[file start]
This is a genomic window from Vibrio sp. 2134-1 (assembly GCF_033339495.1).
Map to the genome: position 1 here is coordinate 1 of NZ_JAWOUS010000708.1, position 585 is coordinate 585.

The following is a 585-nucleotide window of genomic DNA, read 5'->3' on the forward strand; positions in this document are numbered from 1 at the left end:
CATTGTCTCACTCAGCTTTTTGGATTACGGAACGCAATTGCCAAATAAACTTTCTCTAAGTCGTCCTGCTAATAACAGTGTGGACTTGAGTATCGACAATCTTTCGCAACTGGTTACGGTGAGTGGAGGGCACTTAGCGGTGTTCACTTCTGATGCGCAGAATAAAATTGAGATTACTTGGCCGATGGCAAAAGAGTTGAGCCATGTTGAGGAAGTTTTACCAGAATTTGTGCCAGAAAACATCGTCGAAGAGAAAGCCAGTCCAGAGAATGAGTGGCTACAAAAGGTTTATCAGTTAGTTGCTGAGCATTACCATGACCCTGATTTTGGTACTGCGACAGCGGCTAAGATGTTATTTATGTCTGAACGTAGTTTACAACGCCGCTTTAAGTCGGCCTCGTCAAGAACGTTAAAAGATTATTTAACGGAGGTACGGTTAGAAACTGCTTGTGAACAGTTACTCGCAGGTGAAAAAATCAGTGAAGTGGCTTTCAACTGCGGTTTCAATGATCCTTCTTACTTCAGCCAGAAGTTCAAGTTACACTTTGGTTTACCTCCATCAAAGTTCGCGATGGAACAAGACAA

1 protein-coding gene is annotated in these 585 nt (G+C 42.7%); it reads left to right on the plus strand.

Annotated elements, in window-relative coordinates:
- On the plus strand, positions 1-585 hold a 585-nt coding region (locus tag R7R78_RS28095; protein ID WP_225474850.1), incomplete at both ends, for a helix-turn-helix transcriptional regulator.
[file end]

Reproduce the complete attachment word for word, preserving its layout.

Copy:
This is a genomic window from Vibrio sp. 2134-1 (assembly GCF_033339495.1).
Map to the genome: position 1 here is coordinate 1 of NZ_JAWOUS010000708.1, position 585 is coordinate 585.

The following is a 585-nucleotide window of genomic DNA, read 5'->3' on the forward strand; positions in this document are numbered from 1 at the left end:
CATTGTCTCACTCAGCTTTTTGGATTACGGAACGCAATTGCCAAATAAACTTTCTCTAAGTCGTCCTGCTAATAACAGTGTGGACTTGAGTATCGACAATCTTTCGCAACTGGTTACGGTGAGTGGAGGGCACTTAGCGGTGTTCACTTCTGATGCGCAGAATAAAATTGAGATTACTTGGCCGATGGCAAAAGAGTTGAGCCATGTTGAGGAAGTTTTACCAGAATTTGTGCCAGAAAACATCGTCGAAGAGAAAGCCAGTCCAGAGAATGAGTGGCTACAAAAGGTTTATCAGTTAGTTGCTGAGCATTACCATGACCCTGATTTTGGTACTGCGACAGCGGCTAAGATGTTATTTATGTCTGAACGTAGTTTACAACGCCGCTTTAAGTCGGCCTCGTCAAGAACGTTAAAAGATTATTTAACGGAGGTACGGTTAGAAACTGCTTGTGAACAGTTACTCGCAGGTGAAAAAATCAGTGAAGTGGCTTTCAACTGCGGTTTCAATGATCCTTCTTACTTCAGCCAGAAGTTCAAGTTACACTTTGGTTTACCTCCATCAAAGTTCGCGATGGAACAAGACAA

1 protein-coding gene is annotated in these 585 nt (G+C 42.7%); it reads left to right on the plus strand.

Annotated elements, in window-relative coordinates:
- On the plus strand, positions 1-585 hold a 585-nt coding region (locus tag R7R78_RS28095; protein ID WP_225474850.1), incomplete at both ends, for a helix-turn-helix transcriptional regulator.